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President Obama, Want to Help Black Boys? Don’t Nominate a Racial Profiler to Head Homeland Security President Obama, Want to Help Black Boys? Don’t Nominate a Racial Profiler to Head Homeland Security
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President Obama, Want to Help Black Boys? Don’t Nominate a Racial Profiler to Head Homeland Security

by Kim Moore

July 26, 2013


Many of us watched last Friday as President Obama held a surprise press conference in which he addressed Trayvon Martin's case and briefly touched on the issue of race in America. For some, the words he spoke were long overdue. For others, they fell on deaf ears—Obama's rhetoric doesn't match his policies or action.

A perfect example of this would be what took place earlier in the week, before the press conference. Obama hinted at nominating NYPD Commissioner Raymond Kelly to head the Department of Homeland Security. This is troublesome for the obvious reason. Kelly has been a long-time advocate and firm supporter of the stop and frisk policies used by NYPD to, among other things, get weapons off the streets. The problem is that these policies don't produce the desired outcomes.

Since 2002, New Yorkers have been interrogated more than four million times and nearly nine out of 10 of those stopped and frisked have been innocent. Time and time again, black communities are overwhelmingly the targets of these practices. In fact, in 2011, African American males between the ages of 14 to 24-years-old were stopped 168,126 times while the population of black males in that age group is 158,406. In essence, NYPD stopped more young black men that year than the total number of young black men living in the city.

Raymond Kelly not only oversees this practice, he also strongly defends stop and frisk and has even said that African Americans are "understopped."

During Obama's speech, he highlighted the plight of young black boys in America by sharing their experiences of being on the receiving end of having car doors lock as they walk by and being followed through department stores. If we don't want our young black men followed and profiled, we must say NO to the policies and people that encourage such actions.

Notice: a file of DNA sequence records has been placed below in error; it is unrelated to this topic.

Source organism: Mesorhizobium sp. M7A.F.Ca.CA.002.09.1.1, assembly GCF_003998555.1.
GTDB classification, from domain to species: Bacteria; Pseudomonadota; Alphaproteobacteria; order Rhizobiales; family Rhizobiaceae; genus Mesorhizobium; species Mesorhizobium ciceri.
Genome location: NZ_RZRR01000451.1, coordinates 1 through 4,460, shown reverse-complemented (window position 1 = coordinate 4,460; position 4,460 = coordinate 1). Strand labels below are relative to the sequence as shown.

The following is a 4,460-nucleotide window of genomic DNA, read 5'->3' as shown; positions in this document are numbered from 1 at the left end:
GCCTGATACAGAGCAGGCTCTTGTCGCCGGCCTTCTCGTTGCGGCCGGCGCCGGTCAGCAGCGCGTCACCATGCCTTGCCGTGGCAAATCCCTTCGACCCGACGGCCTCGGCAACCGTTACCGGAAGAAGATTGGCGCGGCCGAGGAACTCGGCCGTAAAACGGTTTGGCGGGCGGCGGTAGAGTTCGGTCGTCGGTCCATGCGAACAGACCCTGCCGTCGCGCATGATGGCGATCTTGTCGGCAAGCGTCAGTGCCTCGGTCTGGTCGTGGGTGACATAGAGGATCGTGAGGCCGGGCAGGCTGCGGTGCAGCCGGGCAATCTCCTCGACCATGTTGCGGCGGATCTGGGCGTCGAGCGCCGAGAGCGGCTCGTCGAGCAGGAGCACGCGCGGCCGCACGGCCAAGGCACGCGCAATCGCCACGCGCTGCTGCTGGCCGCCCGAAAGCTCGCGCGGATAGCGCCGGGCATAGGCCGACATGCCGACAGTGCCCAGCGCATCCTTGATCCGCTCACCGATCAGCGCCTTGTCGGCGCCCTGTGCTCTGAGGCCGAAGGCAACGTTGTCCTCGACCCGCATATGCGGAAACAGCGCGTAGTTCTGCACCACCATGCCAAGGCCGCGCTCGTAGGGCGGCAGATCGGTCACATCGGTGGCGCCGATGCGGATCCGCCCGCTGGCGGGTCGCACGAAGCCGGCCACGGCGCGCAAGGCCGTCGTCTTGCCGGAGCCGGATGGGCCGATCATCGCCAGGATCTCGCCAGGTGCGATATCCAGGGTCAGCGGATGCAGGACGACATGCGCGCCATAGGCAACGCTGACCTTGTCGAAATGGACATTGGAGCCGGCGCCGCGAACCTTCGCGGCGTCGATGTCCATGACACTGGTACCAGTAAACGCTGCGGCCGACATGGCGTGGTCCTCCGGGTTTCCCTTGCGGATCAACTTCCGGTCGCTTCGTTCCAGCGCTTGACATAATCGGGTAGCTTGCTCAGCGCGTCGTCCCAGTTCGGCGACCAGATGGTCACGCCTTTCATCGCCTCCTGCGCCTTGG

Obama asked the world, how we can "bolster and reinforce our African American boys" and "give them the sense that their country cares about them?" You want African American boys to feel valued in America and know they are accepted? One way we can do that is by eliminating policies like NYPD's stop and frisk which demonizes young black boys for the melanin in their skin. Another way we can do this is by refusing to nominate and appoint the individuals into office who have enforced and praised these racially motivated policies.

It is hypocritical to want to reduce, as Obama says, "the kind of mistrust that exists in the system"—all the while considering Raymond Kelly for the Department of Homeland Security when his policies perpetuate the same mistrust in the system that Obama says he wants to see diminished. It is also hypocritical to talk about combating the negative reinforcement of young black boys when they are negatively reinforced daily from the NYPD under the direction of Raymond Kelly.

Obama put the world on notice that young black boys do not feel validated here in America. Let's not further invalidate them by appointing Raymond Kelly to the Department of Homeland Security. We cannot allow stop and frisk policies to go national. We have a chance to change the conversation—let's rebuild and reaffirm young black boys. Let's not only tell them that they are worth it, let's show them with our actions. President Obama, I'm asking you to show them with your policies. 

Click here to add telling Obama not to consider Ray Kelly for Homeland Security to your GOOD "to-do" list.

Image via (cc) Flickr user longislandwins

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